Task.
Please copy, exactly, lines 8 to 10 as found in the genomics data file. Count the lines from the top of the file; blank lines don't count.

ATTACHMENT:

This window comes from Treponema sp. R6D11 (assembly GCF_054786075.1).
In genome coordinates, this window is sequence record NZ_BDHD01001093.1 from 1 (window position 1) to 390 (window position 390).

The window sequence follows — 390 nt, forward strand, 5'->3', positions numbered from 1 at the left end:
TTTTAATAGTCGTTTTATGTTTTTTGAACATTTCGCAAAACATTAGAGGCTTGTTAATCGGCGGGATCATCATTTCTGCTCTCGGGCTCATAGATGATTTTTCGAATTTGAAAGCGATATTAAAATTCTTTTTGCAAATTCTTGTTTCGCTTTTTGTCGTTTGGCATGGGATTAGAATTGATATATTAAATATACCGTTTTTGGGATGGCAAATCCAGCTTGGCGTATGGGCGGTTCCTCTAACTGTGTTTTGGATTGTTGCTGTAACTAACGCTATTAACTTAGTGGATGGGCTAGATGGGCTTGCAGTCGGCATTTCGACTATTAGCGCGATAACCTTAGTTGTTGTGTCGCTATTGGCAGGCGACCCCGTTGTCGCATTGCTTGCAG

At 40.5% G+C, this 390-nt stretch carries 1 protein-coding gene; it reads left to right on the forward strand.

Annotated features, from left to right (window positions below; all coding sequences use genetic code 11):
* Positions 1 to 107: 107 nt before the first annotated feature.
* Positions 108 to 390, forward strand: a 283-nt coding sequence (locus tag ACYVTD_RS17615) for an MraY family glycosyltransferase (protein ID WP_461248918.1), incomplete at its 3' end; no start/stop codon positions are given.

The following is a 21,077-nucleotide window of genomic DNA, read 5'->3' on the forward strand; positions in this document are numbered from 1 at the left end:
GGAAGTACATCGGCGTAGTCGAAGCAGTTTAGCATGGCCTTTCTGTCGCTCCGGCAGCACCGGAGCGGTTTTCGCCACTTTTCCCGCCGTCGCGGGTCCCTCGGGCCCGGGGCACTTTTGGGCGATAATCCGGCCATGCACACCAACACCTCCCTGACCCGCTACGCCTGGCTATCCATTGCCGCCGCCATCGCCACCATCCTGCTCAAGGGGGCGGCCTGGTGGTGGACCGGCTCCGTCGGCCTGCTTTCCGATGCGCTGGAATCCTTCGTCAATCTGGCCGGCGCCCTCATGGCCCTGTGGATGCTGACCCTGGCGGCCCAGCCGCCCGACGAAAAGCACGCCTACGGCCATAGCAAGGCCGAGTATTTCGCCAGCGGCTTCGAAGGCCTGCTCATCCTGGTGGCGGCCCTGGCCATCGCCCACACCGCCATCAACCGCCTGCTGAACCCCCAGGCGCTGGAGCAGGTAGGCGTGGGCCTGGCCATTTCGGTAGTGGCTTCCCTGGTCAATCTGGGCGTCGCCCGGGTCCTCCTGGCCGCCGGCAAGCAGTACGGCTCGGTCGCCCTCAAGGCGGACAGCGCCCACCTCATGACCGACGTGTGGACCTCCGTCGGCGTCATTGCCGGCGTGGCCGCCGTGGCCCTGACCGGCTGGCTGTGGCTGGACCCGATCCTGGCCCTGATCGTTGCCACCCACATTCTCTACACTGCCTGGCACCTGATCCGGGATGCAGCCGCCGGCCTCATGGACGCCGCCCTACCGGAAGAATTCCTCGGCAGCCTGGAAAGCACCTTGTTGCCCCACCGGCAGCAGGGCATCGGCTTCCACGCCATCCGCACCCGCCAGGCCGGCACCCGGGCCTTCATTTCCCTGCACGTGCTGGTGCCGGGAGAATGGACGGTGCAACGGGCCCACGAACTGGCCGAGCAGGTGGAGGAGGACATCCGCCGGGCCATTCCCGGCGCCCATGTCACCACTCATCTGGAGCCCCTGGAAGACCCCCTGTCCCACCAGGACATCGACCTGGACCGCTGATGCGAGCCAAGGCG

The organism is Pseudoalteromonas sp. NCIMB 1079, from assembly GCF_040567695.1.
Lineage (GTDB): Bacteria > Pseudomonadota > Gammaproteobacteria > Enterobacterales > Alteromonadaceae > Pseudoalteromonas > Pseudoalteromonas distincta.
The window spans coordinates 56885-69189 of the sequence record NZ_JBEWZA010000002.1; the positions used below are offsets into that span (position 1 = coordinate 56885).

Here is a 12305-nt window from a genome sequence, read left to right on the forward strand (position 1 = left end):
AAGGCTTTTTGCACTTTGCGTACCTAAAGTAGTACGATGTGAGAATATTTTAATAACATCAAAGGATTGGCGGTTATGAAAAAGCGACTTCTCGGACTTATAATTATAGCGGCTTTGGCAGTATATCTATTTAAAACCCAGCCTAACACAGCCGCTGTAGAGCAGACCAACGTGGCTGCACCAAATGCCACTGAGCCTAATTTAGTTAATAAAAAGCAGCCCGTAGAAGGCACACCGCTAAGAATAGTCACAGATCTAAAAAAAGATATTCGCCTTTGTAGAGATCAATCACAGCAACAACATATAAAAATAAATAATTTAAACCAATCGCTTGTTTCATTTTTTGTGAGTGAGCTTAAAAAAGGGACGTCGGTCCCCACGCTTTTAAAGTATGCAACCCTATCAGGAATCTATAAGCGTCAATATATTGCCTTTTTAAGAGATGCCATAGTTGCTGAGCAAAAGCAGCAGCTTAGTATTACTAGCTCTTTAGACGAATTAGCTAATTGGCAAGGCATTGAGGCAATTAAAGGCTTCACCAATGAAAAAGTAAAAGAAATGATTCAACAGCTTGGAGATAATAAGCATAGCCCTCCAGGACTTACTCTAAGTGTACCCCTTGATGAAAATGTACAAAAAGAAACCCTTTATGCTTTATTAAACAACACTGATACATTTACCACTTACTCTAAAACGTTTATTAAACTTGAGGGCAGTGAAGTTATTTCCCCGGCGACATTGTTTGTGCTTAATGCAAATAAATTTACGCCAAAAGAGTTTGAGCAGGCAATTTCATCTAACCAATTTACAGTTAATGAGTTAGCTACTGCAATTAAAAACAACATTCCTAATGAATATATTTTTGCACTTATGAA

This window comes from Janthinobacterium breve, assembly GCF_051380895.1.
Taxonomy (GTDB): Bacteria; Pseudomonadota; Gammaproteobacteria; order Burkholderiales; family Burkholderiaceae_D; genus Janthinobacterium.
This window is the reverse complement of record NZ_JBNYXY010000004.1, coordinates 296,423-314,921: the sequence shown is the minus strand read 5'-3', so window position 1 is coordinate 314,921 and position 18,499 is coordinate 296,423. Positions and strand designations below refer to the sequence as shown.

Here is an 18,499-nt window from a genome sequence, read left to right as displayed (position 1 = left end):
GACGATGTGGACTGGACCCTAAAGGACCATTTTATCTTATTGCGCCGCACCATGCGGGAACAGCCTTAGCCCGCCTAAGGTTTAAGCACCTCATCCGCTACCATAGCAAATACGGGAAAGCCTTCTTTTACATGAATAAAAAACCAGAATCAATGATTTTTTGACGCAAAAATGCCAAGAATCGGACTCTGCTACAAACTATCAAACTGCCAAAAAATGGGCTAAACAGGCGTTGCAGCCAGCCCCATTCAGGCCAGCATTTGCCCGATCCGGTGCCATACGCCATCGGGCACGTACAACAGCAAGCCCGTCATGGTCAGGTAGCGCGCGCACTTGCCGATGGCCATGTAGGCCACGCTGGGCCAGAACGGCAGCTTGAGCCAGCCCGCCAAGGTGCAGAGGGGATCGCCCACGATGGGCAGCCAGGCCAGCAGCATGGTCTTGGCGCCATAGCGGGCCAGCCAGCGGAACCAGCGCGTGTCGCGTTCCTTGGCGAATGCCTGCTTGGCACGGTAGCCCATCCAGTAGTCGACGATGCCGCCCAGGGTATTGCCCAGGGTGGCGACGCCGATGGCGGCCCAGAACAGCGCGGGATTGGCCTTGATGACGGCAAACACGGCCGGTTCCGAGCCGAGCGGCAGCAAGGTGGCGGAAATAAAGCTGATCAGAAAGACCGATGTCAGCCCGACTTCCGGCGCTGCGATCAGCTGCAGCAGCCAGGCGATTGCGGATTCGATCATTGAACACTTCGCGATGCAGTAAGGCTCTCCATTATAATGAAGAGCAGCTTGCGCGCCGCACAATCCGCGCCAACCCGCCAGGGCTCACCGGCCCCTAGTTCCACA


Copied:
* Positions 108 to 390, forward strand: a 283-nt coding sequence (locus tag ACYVTD_RS17615) for an MraY family glycosyltransferase (protein ID WP_461248918.1), incomplete at its 3' end; no start/stop codon positions are given.

The following is a 21,077-nucleotide window of genomic DNA, read 5'->3' on the forward strand; positions in this document are numbered from 1 at the left end:
GGAAGTACATCGGCGTAGTCGAAGCAGTTTAGCATGGCCTTTCTGTCGCTCCGGCAGCACCGGAGCGGTTTTCGCCACTTTTCCCGCCGTCGCGGGTCCCTCGGGCCCGGGGCACTTTTGGGCGATAATCCGGCCATGCACACCAACACCTCCCTGACCCGCTACGCCTGGCTATCCATTGCCGCCGCCATCGCCACCATCCTGCTCAAGGGGGCGGCCTGGTGGTGGACCGGCTCCGTCGGCCTGCTTTCCGATGCGCTGGAATCCTTCGTCAATCTGGCCGGCGCCCTCATGGCCCTGTGGATGCTGACCCTGGCGGCCCAGCCGCCCGACGAAAAGCACGCCTACGGCCATAGCAAGGCCGAGTATTTCGCCAGCGGCTTCGAAGGCCTGCTCATCCTGGTGGCGGCCCTGGCCATCGCCCACACCGCCATCAACCGCCTGCTGAACCCCCAGGCGCTGGAGCAGGTAGGCGTGGGCCTGGCCATTTCGGTAGTGGCTTCCCTGGTCAATCTGGGCGTCGCCCGGGTCCTCCTGGCCGCCGGCAAGCAGTACGGCTCGGTCGCCCTCAAGGCGGACAGCGCCCACCTCATGACCGACGTGTGGACCTCCGTCGGCGTCATTGCCGGCGTGGCCGCCGTGGCCCTGACCGGCTGGCTGTGGCTGGACCCGATCCTGGCCCTGATCGTTGCCACCCACATTCTCTACACTGCCTGGCACCTGATCCGGGATGCAGCCGCCGGCCTCATGGACGCCGCCCTACCGGAAGAATTCCTCGGCAGCCTGGAAAGCACCTTGTTGCCCCACCGGCAGCAGGGCATCGGCTTCCACGCCATCCGCACCCGCCAGGCCGGCACCCGGGCCTTCATTTCCCTGCACGTGCTGGTGCCGGGAGAATGGACGGTGCAACGGGCCCACGAACTGGCCGAGCAGGTGGAGGAGGACATCCGCCGGGCCATTCCCGGCGCCCATGTCACCACTCATCTGGAGCCCCTGGAAGACCCCCTGTCCCACCAGGACATCGACCTGGACCGCTGATGCGAGCCAAGGCG